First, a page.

Posted by Bill M. on 05/28/2011

2 Bay-breasted Warblers!

Bay-breasted Warbler is rare in Colorado.  I saw my 2nd and 3rd today, and my first in Colorado was at the Chico too.  Not always easy to see, a number of local birders came looking  for this warbler species and to see what late spring migration might hold.

Bay-breasted Warbler breeds in boreal coniferous forests across central and eastern Canada, primarily in northern spruce-fir forests, feeding and nesting in the dense conifers.  They undergoe significant changes in population density correlated with outbreaks of the forest pest, spruce budworm, upon which Bay-breasted feed.

This year's bumper crop of miller moths, especially near the white building at the banding station, is a good spot to see lots of birds.  The very rare Prothonotary Warbler remains, eventually coming near the table where earlier in the month birds were given a metal bracelet.  I did not observe the Bay-breasted Warbler feeding on the moths but instead it was gleaning smaller insects from leaf surfaces.

There still should be a couple more days of spring migration.

Posted by Bill M. on 05/28/2011

The Referee Bird
A striking warbler, Black-and-white Warbler forages on tree bark like a nuthatch, often searching upside down while looking for spider eggs and small insects.  This one spent over a week on the Chico (banded female) before departing.  The male's song is reminiscent of the sounds made while using a hand pump to pump up a bicycle tire. 
Posted by Bill M. on 05/27/2011

Heading North
Three Red-necked Phalaropes made a brief stop at the Chico before continuing north.  One of three phalarope species and one spending the winter offshore, Red-necked Phalarope females are brighter (in coloration) than the males.  Why is this?  The roles of the phalarope sexes are reversed. Dull-plumaged males incubate the eggs and raise the broods, not needing the brighter plumage to attract a mate.

 In the Northern Hemisphere north of Mexico, only phalaropes and Spotted Sandpipers are polyandrous where a female forms a bond with more than one male. In the world's approximately 10,000 bird species, only about 1% of all birds are polyandrous. 

On the water, phalaropes can be spotted from a distance spinning in circles. Why?  The spinning motion creates an upwelling that brings invertebrate snacks up to the surface.

Posted by Bill M. on 05/27/2011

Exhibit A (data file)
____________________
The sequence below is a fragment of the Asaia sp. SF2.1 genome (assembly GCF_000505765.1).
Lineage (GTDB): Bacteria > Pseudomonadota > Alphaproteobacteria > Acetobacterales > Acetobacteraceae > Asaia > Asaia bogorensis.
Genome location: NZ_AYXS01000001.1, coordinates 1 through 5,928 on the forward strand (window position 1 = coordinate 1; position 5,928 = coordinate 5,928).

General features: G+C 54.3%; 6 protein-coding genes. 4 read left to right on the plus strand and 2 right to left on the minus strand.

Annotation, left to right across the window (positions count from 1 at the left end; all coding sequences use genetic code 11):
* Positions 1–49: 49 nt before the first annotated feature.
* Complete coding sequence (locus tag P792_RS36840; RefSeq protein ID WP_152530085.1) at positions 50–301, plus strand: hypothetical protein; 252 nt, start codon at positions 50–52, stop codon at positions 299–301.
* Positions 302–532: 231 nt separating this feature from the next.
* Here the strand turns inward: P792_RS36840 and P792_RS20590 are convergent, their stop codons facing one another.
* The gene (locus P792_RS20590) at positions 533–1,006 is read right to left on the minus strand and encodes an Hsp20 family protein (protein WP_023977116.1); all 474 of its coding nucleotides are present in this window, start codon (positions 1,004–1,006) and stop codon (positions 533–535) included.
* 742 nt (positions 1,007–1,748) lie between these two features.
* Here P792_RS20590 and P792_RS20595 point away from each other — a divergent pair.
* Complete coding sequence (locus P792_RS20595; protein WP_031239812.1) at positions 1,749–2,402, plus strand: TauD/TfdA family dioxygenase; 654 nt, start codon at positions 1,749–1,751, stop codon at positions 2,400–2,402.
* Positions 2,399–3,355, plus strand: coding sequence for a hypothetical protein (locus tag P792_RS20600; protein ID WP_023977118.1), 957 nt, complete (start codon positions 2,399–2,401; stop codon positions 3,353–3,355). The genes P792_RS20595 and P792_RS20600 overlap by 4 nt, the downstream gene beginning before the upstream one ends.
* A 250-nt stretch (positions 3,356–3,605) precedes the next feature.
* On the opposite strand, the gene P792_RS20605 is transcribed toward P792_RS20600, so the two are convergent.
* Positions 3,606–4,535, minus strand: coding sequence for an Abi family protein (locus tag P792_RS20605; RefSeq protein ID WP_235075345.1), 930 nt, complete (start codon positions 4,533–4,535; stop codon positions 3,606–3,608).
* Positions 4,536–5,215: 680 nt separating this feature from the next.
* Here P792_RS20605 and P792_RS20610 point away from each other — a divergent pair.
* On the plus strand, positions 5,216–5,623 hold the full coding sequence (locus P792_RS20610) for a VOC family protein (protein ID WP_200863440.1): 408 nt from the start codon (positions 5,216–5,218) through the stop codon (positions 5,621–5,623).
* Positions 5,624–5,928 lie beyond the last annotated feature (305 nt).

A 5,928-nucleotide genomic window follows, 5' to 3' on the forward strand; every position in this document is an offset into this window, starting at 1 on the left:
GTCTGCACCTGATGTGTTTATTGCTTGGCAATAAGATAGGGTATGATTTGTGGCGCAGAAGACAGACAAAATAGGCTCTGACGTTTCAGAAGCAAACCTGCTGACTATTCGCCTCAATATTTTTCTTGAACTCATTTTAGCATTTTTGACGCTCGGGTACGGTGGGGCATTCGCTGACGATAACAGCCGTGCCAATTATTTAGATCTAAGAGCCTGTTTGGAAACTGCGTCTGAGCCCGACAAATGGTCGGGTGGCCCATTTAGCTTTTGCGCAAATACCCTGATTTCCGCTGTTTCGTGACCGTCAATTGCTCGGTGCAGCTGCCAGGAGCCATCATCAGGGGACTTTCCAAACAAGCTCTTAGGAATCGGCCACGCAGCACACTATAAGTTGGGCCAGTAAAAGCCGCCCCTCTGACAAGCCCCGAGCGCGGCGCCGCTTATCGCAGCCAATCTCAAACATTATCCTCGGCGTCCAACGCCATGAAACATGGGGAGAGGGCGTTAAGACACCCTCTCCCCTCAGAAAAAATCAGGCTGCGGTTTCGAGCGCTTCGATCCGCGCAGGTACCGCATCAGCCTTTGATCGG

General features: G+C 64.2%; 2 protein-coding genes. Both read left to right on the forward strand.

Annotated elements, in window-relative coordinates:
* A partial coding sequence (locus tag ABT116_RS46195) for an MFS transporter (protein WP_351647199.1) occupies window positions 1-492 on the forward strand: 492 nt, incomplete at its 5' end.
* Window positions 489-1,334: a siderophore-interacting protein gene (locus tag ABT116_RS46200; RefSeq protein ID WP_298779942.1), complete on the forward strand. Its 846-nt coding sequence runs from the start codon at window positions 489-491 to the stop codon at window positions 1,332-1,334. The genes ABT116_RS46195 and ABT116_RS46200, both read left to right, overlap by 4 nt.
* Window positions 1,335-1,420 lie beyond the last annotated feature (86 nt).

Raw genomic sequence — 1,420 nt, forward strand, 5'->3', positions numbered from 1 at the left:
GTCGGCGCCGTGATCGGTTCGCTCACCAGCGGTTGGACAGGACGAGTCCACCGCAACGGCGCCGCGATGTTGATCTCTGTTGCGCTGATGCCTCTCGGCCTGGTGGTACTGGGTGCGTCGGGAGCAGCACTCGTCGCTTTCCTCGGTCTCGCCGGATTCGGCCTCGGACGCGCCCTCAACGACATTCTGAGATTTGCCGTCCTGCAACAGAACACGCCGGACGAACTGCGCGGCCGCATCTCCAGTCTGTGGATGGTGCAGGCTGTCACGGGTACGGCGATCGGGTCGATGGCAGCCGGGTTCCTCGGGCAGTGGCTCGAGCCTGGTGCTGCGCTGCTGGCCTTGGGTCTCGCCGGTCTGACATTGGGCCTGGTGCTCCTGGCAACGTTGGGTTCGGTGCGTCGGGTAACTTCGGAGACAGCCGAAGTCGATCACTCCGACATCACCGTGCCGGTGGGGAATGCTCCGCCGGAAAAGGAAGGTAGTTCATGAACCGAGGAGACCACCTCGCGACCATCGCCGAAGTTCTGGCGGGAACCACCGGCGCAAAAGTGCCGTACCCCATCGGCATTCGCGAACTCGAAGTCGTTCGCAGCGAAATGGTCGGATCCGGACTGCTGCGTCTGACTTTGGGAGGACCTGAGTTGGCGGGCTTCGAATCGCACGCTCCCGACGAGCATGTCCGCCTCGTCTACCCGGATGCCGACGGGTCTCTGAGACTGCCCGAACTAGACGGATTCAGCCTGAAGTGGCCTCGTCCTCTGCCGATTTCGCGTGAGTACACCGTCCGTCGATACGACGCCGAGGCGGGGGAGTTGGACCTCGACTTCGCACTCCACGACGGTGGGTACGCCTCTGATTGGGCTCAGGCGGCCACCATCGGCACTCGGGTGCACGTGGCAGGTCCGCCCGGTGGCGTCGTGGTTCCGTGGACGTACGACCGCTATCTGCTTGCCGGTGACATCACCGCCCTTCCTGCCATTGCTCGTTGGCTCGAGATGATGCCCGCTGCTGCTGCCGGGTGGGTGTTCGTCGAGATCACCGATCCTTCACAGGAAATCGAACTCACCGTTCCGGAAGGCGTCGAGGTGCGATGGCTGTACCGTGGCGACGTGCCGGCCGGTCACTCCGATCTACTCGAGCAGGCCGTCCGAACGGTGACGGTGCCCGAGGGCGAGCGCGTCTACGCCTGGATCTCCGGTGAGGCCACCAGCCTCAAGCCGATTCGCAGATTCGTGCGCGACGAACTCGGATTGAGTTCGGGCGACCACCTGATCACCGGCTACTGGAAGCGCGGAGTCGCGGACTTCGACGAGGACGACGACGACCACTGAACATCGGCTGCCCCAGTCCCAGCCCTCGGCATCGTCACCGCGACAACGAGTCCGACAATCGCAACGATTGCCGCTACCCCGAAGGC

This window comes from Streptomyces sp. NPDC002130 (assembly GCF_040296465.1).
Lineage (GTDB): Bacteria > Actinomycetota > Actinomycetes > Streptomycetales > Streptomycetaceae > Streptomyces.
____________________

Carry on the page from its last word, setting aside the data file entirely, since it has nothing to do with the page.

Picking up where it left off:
Hot Warbler
Non-birders shake their heads during May as birders with bins and cameras scour the many migrant traps on the Chico in search of rare migrants and especially warblers.  Sixteen warbler species were observed today at a late date for migrants in this part of Colorado.  Although not the most rare, the Magnolia Warbler is one of the most handsome warbler speices. 

The first ranch record Prothonotary Warbler, banded on the 18th of May, is still being seen, mostly near the table at the banding station and mostly from 2:00 - 3:00 P.M.  The rare Philadelphia Vireo, banded on May 12, is remarkably still present too, an indication that it spring has not yet sprung to our north.
Posted by Bill M. on 05/26/2011

She's Back
Back for the third year in a row and using the same protected nest in the Casita carport, a female Black-chinned Hummingbird added another nest on top of the others and now has the tallest hummingbird nest in the world (no proof of this).  With conditions being so dry and almost no flowers for nectar, hummingbirds on the Chico must be feeding mostly on small insects which they also feed their young.

Stay tuned for updated reports on this bird.
Posted by Bill M. on 05/26/2011


The Arctic Tern, a champion traveler, breeds around the Arctic Ocean to the northern tip of Greenland at almost 84°N, and as far south as Cape Cod, Massachusetts, and with a new breeding site recently found in Montana. It winters at the edges of pack ice around Antarctica, thus enjoying two summers. The annual direct round-trip is 40,000 kilometers. During these long flights, most Arctic Terns are pelagic and are rarely seen from shore, but here is one at Headquarters Pond at the Chico, a first ranch record of an unexpected species.